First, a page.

Floyd v. Stirling et al

Filing 67

ORDER RULING ON REPORT AND RECOMMENDATION adopts 60 Report and Recommendation. Respondents' motion for summary judgment is GRANTED and the Petition is DISMISSED WITH PREJUDICE. A certificate of appealability is DENIED. Signed by Honorable Mary Geiger Lewis on 8/24/2017. (gpre, )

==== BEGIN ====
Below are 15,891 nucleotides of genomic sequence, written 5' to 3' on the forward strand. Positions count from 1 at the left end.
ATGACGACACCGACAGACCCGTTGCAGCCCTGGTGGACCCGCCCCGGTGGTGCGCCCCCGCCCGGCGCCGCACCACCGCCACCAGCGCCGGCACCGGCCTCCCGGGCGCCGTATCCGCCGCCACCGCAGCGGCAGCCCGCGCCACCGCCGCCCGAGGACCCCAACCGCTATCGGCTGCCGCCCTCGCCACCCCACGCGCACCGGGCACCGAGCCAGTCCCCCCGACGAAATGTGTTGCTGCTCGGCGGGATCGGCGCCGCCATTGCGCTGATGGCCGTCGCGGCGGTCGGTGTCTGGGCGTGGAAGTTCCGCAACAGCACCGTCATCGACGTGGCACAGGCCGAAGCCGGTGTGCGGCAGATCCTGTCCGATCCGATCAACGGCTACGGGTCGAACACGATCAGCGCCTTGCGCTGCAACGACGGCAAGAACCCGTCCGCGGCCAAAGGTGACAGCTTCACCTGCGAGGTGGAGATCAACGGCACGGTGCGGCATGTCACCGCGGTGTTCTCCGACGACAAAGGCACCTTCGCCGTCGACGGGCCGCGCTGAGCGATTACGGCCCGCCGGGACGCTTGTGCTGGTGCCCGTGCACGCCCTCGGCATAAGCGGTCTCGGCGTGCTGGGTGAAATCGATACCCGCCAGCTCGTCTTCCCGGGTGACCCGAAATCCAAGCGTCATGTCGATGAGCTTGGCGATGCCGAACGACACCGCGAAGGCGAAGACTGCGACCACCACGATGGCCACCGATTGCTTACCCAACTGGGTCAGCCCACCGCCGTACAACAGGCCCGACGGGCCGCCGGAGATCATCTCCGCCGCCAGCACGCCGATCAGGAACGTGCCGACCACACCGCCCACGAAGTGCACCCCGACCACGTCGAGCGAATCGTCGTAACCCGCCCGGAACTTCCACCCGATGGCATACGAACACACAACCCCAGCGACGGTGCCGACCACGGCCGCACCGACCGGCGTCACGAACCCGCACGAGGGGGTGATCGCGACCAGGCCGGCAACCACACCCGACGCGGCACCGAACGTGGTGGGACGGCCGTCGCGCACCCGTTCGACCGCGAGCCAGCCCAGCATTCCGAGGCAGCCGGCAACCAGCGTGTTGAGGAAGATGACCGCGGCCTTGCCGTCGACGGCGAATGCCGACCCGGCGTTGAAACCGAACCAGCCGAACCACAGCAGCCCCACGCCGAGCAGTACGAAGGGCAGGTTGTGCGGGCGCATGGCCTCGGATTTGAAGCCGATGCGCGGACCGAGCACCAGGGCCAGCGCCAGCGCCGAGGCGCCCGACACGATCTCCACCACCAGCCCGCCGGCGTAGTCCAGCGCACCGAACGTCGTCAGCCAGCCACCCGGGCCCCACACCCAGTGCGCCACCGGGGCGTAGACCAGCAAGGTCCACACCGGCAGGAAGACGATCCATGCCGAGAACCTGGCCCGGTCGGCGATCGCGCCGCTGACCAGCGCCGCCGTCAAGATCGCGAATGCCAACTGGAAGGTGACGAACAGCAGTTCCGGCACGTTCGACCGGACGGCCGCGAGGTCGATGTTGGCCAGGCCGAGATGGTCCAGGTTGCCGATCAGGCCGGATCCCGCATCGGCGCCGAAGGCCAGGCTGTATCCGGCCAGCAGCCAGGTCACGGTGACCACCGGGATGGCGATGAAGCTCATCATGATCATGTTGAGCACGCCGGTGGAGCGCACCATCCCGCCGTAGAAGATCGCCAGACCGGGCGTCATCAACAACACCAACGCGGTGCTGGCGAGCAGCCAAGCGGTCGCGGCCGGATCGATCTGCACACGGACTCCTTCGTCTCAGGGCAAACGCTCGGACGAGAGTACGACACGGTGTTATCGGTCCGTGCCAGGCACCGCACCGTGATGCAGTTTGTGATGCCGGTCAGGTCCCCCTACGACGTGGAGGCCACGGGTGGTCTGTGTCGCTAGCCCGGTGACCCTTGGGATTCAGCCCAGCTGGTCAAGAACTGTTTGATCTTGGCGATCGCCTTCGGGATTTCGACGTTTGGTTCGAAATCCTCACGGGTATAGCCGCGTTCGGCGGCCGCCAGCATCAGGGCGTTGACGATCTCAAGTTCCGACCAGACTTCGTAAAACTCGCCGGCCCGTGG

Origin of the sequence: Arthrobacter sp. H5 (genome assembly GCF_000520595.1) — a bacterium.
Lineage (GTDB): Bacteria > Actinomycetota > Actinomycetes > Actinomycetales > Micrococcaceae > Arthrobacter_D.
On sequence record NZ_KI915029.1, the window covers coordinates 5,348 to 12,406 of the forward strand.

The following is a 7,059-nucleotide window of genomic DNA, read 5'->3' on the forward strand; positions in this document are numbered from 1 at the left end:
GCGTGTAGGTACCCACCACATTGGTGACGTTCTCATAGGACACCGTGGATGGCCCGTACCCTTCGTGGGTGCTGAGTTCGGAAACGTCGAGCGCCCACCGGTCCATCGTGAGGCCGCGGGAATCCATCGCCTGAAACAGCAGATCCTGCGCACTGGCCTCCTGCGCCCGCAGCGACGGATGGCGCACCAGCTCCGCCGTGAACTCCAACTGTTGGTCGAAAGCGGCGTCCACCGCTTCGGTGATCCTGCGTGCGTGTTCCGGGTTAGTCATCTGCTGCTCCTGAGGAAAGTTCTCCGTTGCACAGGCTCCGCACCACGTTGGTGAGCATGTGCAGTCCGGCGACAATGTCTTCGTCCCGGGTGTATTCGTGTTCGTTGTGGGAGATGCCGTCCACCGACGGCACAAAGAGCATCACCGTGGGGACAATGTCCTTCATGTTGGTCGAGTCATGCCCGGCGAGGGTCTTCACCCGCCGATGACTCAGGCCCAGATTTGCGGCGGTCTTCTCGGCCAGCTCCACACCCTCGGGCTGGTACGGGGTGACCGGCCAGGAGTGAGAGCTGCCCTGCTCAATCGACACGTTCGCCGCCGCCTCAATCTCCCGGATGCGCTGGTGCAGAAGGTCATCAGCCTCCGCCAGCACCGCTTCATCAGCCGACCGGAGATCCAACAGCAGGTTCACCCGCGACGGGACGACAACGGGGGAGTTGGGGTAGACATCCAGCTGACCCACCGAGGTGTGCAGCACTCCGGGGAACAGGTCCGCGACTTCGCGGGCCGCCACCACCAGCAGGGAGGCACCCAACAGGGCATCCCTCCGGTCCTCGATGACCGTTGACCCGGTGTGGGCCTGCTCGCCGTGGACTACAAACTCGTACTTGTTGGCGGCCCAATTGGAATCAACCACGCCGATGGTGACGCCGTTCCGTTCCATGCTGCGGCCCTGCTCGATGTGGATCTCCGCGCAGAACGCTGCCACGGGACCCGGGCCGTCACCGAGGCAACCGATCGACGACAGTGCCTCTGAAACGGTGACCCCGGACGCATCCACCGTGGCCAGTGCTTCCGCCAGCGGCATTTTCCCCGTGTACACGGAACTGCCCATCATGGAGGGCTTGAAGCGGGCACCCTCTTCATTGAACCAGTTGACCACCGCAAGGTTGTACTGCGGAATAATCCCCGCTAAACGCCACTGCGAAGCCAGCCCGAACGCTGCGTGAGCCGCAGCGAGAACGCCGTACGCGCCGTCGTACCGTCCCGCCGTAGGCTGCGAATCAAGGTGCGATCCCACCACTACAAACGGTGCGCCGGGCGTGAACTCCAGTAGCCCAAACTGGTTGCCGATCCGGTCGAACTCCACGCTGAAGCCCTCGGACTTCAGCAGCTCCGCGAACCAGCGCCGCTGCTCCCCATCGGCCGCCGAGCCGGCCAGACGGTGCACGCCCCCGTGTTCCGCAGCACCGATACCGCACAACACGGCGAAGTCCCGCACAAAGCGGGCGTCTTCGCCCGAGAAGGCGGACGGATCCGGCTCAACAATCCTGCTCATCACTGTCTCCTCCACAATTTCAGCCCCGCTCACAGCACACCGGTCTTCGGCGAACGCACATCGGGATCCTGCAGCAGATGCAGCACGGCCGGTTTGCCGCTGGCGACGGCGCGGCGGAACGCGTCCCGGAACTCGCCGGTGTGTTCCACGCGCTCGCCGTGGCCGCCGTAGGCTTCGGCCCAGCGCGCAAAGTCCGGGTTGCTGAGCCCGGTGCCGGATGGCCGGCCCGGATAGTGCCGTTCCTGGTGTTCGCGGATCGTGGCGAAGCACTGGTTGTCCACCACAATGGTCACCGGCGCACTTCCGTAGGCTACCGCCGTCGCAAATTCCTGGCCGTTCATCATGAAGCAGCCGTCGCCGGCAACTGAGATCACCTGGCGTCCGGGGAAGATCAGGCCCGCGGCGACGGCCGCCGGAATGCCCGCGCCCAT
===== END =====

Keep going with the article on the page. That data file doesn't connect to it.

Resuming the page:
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IN THE UNITED STATES DISTRICT COURT FOR THE DISTRICT OF SOUTH CAROLINA ANDERSON/GREENWOOD DIVISION LENTIGUS KENTA FLOYD, Petitioner, vs. BRYAN STIRLING, Commissioner, South Carolina Department of Corrections; and ROBERT STEVENSON, Broad River Correctional Institution, Respondents. ' ' ' ' ' ' ' ' ' ' CIVIL ACTION NO. 8:14-01802-MGL ORDER ADOPTING THE REPORT AND RECOMMENDATION, GRANTING RESPONDENTS’ MOTION FOR SUMMARY JUDGMENT, AND DISMISSING THE PETITION WITH PREJUDICE This case was filed as a 28 U.S.C. ' 2254 action. The parties are represented by excellent counsel. The matter is before the Court for review of the Report and Recommendation (Report) of the United States Magistrate Judge suggesting Respondents’ motion for summary judgment be granted and the Petition be dismissed with prejudice. The Report was made in accordance with 28 U.S.C. ' 636 and Local Civil Rule 73.02 for the District of South Carolina. The Magistrate Judge makes only a recommendation to this Court. The recommendation has no presumptive weight. The responsibility to make a final determination remains with the Court. Mathews v. Weber, 423 U.S. 261, 270 (1976). The Court is charged with making a de novo determination of those portions of the Report to which specific objection is made, and the Court may accept, reject, or modify, in whole or in part, the recommendation of the Magistrate Judge or recommit the matter with instructions. 28 U.S.C. ' 636(b)(1). The Court need not conduct a de novo review, however, “when a party makes general and conclusory objections that do not direct the court to a specific error in the [Magistrate Judge’s] proposed findings and recommendations.” Orpiano v. Johnson, 687 F.2d 44, 47 (4th Cir. 1982); see Fed. R. Civ. P. 72(b). Thus, the Court need not—and will not—address any of Petitioner’s arguments that fail to point the Court to alleged specific errors the Magistrate Judge made in the Report. The Magistrate Judge filed the Report on July 18, 2017, Petitioner filed his objections to the Report on August 7, 2017, and Respondents filed their reply on August 21, 2017. The Court has reviewed Petitioner’s objections, but holds them to be without merit. Therefore, it will enter judgment accordingly. Petitioner raises three objections to the Magistrate Judge=s Report.* The Court will address each one in turn. First, Petitioner objects to the Magistrate Judge=s conclusion that Martinez v. Ryan, 566 U.S. 1 (2012), fails to extend to Ground Two of his Petition because Petitioner ostensibly failed to couch Ground Two in terms of ineffective assistance of counsel. Petitioner claims his Petition states this ground was not previously raised as required because he received ineffective assistance of post-conviction relief (PCR) counsel. Petitioner argues in Ground Two his right to due process under the Fifth and Fourteenth Amendments to the United States Constitution was violated by the State’s failure to disclose its deal with a key prosecution witness—that the witness would receive a reduced sentence in exchange for his incriminating testimony. Petitioner asserts he can establish * Petitioner originally raised five grounds for relief in his Petition. Petitioner has since abandoned Grounds Three and Five of his Petition. See ECF No. 60 at 7 n.3; ECF No. 63 at 4. The Court thus need not address Grounds Three and Five. 2 the requisite cause and prejudice to excuse his procedural default in light of PCR counsel’s failure to raise this claim before the PCR court. The Court is unpersuaded. It is uncontested Petitioner’s Ground Two is procedurally defaulted due to PCR counsel’s failure to raise the claim before the PCR court as required. Nevertheless, Petitioner avers he should be excused from the procedural default under Martinez because he can satisfy the requisite “cause and prejudice” standard. Martinez stands for the proposition a federal habeas court can find “cause” in relation to excusing a procedural default where (1) the claim of “ineffective assistance of trial counsel” was a “substantial” claim; (2) the “cause” consisted of there being “no counsel” or only “ineffective” counsel during the state collateral review proceeding; (3) the state collateral review proceeding was the “initial” review proceeding in respect to the “ineffectiveassistance-of-trial-counsel claim”; and (4) state law requires that an “ineffective assistance of trial counsel [claim] . . . be raised in an initial-review collateral proceeding.” Trevino v. Thaler, 133 S. Ct. 1911, 1918 (2013) (quoting Martinez, 566 U.S. at 13-14)). To satisfy the “cause and prejudice” standard to excuse his procedural default, Petitioner must show “some objective factor external to the defense impeded counsel’s efforts to comply with the State’s procedural rule,” Murray v. Carrier, 477 U.S. 478, 488 (1986), and (2) “errors at his trial . . . worked to his actual and substantial disadvantage, infecting his entire trial with error[s] of constitutional dimensions,” United States v. Frady, 456 U.S. 152, 170 (1982). As noted above, in Ground Two, Petitioner argues his right to due process was violated by the State’s ostensible failure to disclose its deal with Ricky Stinson (Stinson), a co-defendant and key witness for the prosecution, that Stinson would receive a reduced sentence in exchange for his incriminating testimony against Petitioner. PCR counsel neglected to raise this claim before the PCR court, and Petitioner contends this failure should excuse his procedural default on this claim. 3 Petitioner concedes both his counsel and counsel for the State made an inquiry at Petitioner’s trial regarding Stinson’s understanding as to whether there was a deal in place for his testimony, which Stinson denied in open court, ECF No. 13-13 at 48, 91. Nonetheless, Petitioner points to Stinson’s 2006 guilty plea where Stinson received a reduction in his charges and lesser exposure and posits the State was obligated to disclose this deal at Petitioner’s trial. Petitioner speculates, based on the entry of Stinson’s plea two years after Petitioner’s trial, there was a pre-existing conspiracy among State prosecution units and Stinson to avoid disclosure of the alleged deal and allow false testimony at Petitioner’s trial. Petitioner is mistaken, however. Petitioner has failed to present anything more than mere unfounded speculation that the State conspired to keep secret its deal with Stinson that he would receive a reduced sentence in exchange for his incriminating testimony. At the time of Stinson’s testimony at Petitioner’s June 23, 2004, trial, Stinson testified on cross-examination he had not received a reduced charge for his testimony. Id. at 91. Subsequent to Petitioner’s trial, the other co-defendant, Prentice Floyd, pled guilty to voluntary manslaughter in October 2006. Stinson then pled guilty to accessory after the fact to murder on November 8, 2006. Importantly, the State prosecutor, Mr. Myrick, testified at Stinson’s plea hearing as follows: MR. MYRICK: To clarify, Your Honor, the police found Prentice Floyd with Mr. Stinson’s help. He testified at the trial of [Petitioner], the actual shooter, which resulted in [Petitioner] getting life. In his statements, which he made during the run-up to the anticipated trial of Prentice Floyd, were instrumental in Prentice Floyd entering a plea of guilty before this Court last month. There’s no doubt in my mind, Your Honor, that with respect to Prentice Floyd, in particular, we would not have had the result we had without Mr. Stinson’s assistance. 4 ECF No. 57-1 at 19. This testimony indicates Stinson received a reduced sentence based, at least in part, on Stinson’s assistance leading to Prentice Floyd’s conviction. Given this conduct occurred subsequent to Petitioner’s trial, it is inconceivable the State conspired to avoid disclosure of a deal with Stinson at the time of Petitioner’s trial. The disposition of charges against Stinson, occurring two years after his testimony at Petitioner’s trial, standing alone, fails to establish the existence of a deal at the time of Petitioner’s trial. See Wisehart v. Davis, 408 F.3d 321, 325 (7th Cir. 2005) (“[T]he fact that a prosecutor afforded favorable treatment to a government witness, standing alone, does not establish the existence of an underlying promise of leniency in exchange for testimony.” (quoting Shabazz v. Artuz, 336 F.3d 154, 165 (2d Cir. 2003))). Thus, the Court holds Petitioner has failed to raise a substantial claim sufficient to show cause to excuse his procedural default on this claim. Consequently, the Court will overrule Petitioner=s first objection. Second, Petitioner insists the Magistrate Judge erred by recommending Petitioner’s Ground Four is procedurally barred under Martinez and that Petitioner has failed to show the ground was substantial and had “some merit.” Petitioner contends his trial counsel was ineffective by failing to enter character evidence relating to the victim, Keke Miller (Miller), to show Miller was the first aggressor. Petitioner urges his claim is substantial. The Court is unable to agree. As with Ground Two, it is undisputed Ground Four is procedurally defaulted in light of Petitioner’s failure to raise this claim in the PCR court. To show cause under Martinez to excuse this procedural default, Petitioner must demonstrate his underlying ineffective assistance of trial counsel claim is “substantial,” which is to say it has “some merit.” 566 U.S. at 14. In Petitioner’s 5 second objection, he maintains the failure of his trial counsel to enter character evidence relating to Miller to show Miller was the first aggressor is a substantial claim because this evidence was purportedly important to Petitioner’s defense since his defense at trial was he shot Miller in selfdefense. The cogency of Petitioner’s argument eludes the Court. In Petitioner’s second objection, although he urges this claim is substantial, he otherwise completely neglects to discuss the Magistrate Judge’s factual assessment of the record relating to Ground Four. The Court is compelled to agree with the Magistrate Judge this claim is insubstantial. As the Magistrate Judge observed: At trial, Petitioner testified that, upon seeing Florida [Boy] pull out his gun, “I racked the gun back and I fired a couple of rounds in the ground to make him get back.” Then, Petitioner shot his gun, at the ground, three or four times. Petitioner affirmed that the purpose of shooting was to scare Florida Boy. ECF No. 60 at 19 (citations omitted). Based on Petitioner’s sworn testimony at trial, evidence relating to Miller’s prior criminal history would have been irrelevant under Rule 404(a) of the Federal Rules of Evidence because Petitioner’s claim of self-defense was against Florida Boy, not Miller. Accordingly, Petitioner is unable to show his underlying ineffective assistance of counsel claim is substantial and has “some merit,” and he thus cannot establish cause under Martinez to excuse the procedural default of Ground Four. Therefore, the Court will overrule Petitioner’s second objection as well. Finally, Petitioner objects to the Magistrate Judge’s suggestion the PCR court’s denial of Petitioner’s ineffective assistance of counsel claim regarding trial counsel’s failure to crossexamine Stinson regarding the possible sentences he faced for his pending charges was neither contrary to, nor an unreasonable application of, clearly established federal law. Petitioner asseverates trial counsel rendered ineffective assistance of counsel because he failed to use readily 6 available impeaching evidence to undermine the credibility of Stinson, a key witness for the prosecution. He thus objects to the recommendation summary judgment be entered as to Ground One of his Petition. To prevail on Ground One, Petitioner must show the state court unreasonably applied federal law, as determined by the United States Supreme Court, or show by clear and convincing evidence the state court made Aan unreasonable determination of the facts in light of the evidence presented in the State court proceeding.@ 28 U.S.C. ' 2254(d); Harrington v. Richter, 562 U.S. 86, 100 (2011). To establish trial counsel provided ineffective assistance of counsel, Petitioner must demonstrate (1) his counsel’s performance “fell below an objective standard of reasonableness” and (2) he was prejudiced by his counsel’s deficient performance. Strickland v. Washington, 466 U.S. 668, 688 (1984). When reviewing ineffective assistance of counsel claims under ' 2254(d), review is Adoubly@ deferential. Harrington, 562 U.S. at 105 (AThe standards created by Strickland and ' 2254(d) are both highly deferential, and when the two apply in tandem, review is doubly so.@ (internal quotations and citations omitted)). Additionally, to prevail on his ineffective assistance of counsel claim, Petitioner must prove both error and prejudice, showing a reasonable probability exists that but for counsel=s error, the result of the proceeding would have been different. Strickland, 466 U.S. at 694. As noted, in Ground One, Petitioner asserts trial counsel was ineffective for failing to crossexamine Stinson regarding his potential legal exposure. The PCR court evaluated trial counsel’s performance under Strickland, held trial counsel cross-examined Stinson about his pending charges and possible sentences or deals from the State in exchange for his testimony against Petitioner, and concluded Petitioner’s allegation was without merit. Petitioner argues his trial 7 counsel should have placed on the record Stinson faced from thirty years to life in prison. Petitioner’s argument is misguided. At Petitioner’s trial, Stinson testified on direct examination he was charged with murder, accessory after the fact, and possession of a firearm. ECF No. 13-13 at 48. On cross- examination, Stinson admitted he was going to trial for murder “next week or some other time.” Id. at 91. Trial counsel then questioned Stinson regarding whether he had received a deal or would be treated with leniency on his upcoming murder charge in exchange for his testimony, and Stinson responded he had not received a reduced charge for his testimony. Id. Given the jury at Petitioner’s trial was aware Stinson, like Petitioner, faced a charge of murder, the Court agrees with the PCR court Petitioner’s claim is without merit. Even if the Court were to find counsel=s performance deficient, Petitioner fails to prove he was prejudiced by any deficiency as required by Strickland. There was overwhelming evidence of Petitioner=s guilt independent of Stinson’s testimony. Consequently, the Court holds the PCR court’s rejection of Petitioner’s claim was neither contrary to nor an unreasonable application of Strickland, and the Court will likewise overrule this objection. In sum, the evidence against Petitioner is overwhelming. The case is not close. And, there is no prejudice. See Meyer v. Branker, 506 F.3d 358, 373 n.3 (4th Cir. 2007). After a thorough review of the Report and the record in this case pursuant to the standard set forth above, the Court overrules Petitioner=s objections, adopts the Report to the extent it does not contradict this Order, and incorporates it herein. Therefore, it is the judgment of this Court Respondents’ motion for summary judgment is GRANTED and the Petition is DISMISSED WITH PREJUDICE. 8 The governing law applicable to certificates of appeals provides A[a] certificate of appealability may issue . . . only if the applicant has made a substantial showing of the denial of a constitutional right.@ 28 U.S.C. ' 2253(c)(2). A petitioner satisfies this standard by demonstrating reasonable jurists would find this Court=s assessment of his constitutional claims is debatable or wrong and any dispositive procedural ruling by this Court is debatable. See Miller-El v. Cockrell, 537 U.S. 322, 336 (2003); Slack v. McDaniel, 529 U.S. 473, 484 (2000); Rose v. Lee, 252 F.3d 676, 683 (4th Cir. 2001). In the case at bar, the legal standard for the issuance of a certificate of appealability is unmet. Therefore, to the extent a certificate of appealability is requested, the request is hereby DENIED. IT IS SO ORDERED. Signed this 24th day of August, 2017, in Columbia, South Carolina. s/ Mary Geiger Lewis MARY GEIGER LEWIS UNITED STATES DISTRICT JUDGE 9